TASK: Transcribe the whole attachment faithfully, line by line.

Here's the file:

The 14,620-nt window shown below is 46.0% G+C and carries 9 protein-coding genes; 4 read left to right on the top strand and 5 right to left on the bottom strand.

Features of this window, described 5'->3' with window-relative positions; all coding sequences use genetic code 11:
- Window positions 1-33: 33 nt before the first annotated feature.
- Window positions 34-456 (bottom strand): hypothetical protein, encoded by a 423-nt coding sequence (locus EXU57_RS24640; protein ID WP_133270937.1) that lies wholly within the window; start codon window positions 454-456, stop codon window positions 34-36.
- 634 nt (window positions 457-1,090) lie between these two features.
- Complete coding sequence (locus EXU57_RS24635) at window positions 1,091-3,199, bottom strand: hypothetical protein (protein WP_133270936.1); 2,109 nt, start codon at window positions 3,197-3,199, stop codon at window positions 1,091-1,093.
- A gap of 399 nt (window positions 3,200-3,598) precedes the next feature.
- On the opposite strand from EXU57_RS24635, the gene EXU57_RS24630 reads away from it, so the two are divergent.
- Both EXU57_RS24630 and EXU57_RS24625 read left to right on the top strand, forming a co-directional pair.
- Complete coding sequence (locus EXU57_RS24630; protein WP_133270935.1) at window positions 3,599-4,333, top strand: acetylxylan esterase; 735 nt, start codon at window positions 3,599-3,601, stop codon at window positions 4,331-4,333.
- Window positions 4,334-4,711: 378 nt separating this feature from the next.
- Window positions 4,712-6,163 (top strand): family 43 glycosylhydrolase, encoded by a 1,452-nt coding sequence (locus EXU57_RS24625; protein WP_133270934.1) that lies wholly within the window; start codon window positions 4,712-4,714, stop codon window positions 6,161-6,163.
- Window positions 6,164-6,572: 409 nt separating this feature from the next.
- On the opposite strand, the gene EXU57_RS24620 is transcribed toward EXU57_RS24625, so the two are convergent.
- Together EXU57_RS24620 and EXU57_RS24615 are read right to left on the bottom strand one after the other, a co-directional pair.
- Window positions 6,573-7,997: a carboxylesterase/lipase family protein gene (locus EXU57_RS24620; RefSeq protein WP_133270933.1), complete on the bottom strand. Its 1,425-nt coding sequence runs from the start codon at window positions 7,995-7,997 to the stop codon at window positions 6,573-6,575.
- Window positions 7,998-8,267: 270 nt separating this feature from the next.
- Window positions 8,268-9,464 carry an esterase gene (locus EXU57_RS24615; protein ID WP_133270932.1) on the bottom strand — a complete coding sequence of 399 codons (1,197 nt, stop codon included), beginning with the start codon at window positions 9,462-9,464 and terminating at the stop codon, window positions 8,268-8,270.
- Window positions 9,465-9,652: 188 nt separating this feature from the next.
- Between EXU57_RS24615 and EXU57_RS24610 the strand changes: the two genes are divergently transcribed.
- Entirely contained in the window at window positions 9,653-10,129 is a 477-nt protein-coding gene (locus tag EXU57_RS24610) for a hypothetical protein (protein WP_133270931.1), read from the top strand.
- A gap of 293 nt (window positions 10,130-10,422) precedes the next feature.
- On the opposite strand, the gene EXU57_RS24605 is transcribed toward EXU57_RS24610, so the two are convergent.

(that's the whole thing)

The 14,620-nt window shown below is 46.0% G+C and carries 9 protein-coding genes; 4 read left to right on the top strand and 5 right to left on the bottom strand.

Features of this window, described 5'->3' with window-relative positions; all coding sequences use genetic code 11:
- Window positions 1-33: 33 nt before the first annotated feature.
- Window positions 34-456 (bottom strand): hypothetical protein, encoded by a 423-nt coding sequence (locus EXU57_RS24640; protein ID WP_133270937.1) that lies wholly within the window; start codon window positions 454-456, stop codon window positions 34-36.
- 634 nt (window positions 457-1,090) lie between these two features.
- Complete coding sequence (locus EXU57_RS24635) at window positions 1,091-3,199, bottom strand: hypothetical protein (protein WP_133270936.1); 2,109 nt, start codon at window positions 3,197-3,199, stop codon at window positions 1,091-1,093.
- A gap of 399 nt (window positions 3,200-3,598) precedes the next feature.
- On the opposite strand from EXU57_RS24635, the gene EXU57_RS24630 reads away from it, so the two are divergent.
- Both EXU57_RS24630 and EXU57_RS24625 read left to right on the top strand, forming a co-directional pair.
- Complete coding sequence (locus EXU57_RS24630; protein WP_133270935.1) at window positions 3,599-4,333, top strand: acetylxylan esterase; 735 nt, start codon at window positions 3,599-3,601, stop codon at window positions 4,331-4,333.
- Window positions 4,334-4,711: 378 nt separating this feature from the next.
- Window positions 4,712-6,163 (top strand): family 43 glycosylhydrolase, encoded by a 1,452-nt coding sequence (locus EXU57_RS24625; protein WP_133270934.1) that lies wholly within the window; start codon window positions 4,712-4,714, stop codon window positions 6,161-6,163.
- Window positions 6,164-6,572: 409 nt separating this feature from the next.
- On the opposite strand, the gene EXU57_RS24620 is transcribed toward EXU57_RS24625, so the two are convergent.
- Together EXU57_RS24620 and EXU57_RS24615 are read right to left on the bottom strand one after the other, a co-directional pair.
- Window positions 6,573-7,997: a carboxylesterase/lipase family protein gene (locus EXU57_RS24620; RefSeq protein WP_133270933.1), complete on the bottom strand. Its 1,425-nt coding sequence runs from the start codon at window positions 7,995-7,997 to the stop codon at window positions 6,573-6,575.
- Window positions 7,998-8,267: 270 nt separating this feature from the next.
- Window positions 8,268-9,464 carry an esterase gene (locus EXU57_RS24615; protein ID WP_133270932.1) on the bottom strand — a complete coding sequence of 399 codons (1,197 nt, stop codon included), beginning with the start codon at window positions 9,462-9,464 and terminating at the stop codon, window positions 8,268-8,270.
- Window positions 9,465-9,652: 188 nt separating this feature from the next.
- Between EXU57_RS24615 and EXU57_RS24610 the strand changes: the two genes are divergently transcribed.
- Entirely contained in the window at window positions 9,653-10,129 is a 477-nt protein-coding gene (locus tag EXU57_RS24610) for a hypothetical protein (protein WP_133270931.1), read from the top strand.
- A gap of 293 nt (window positions 10,130-10,422) precedes the next feature.
- On the opposite strand, the gene EXU57_RS24605 is transcribed toward EXU57_RS24610, so the two are convergent.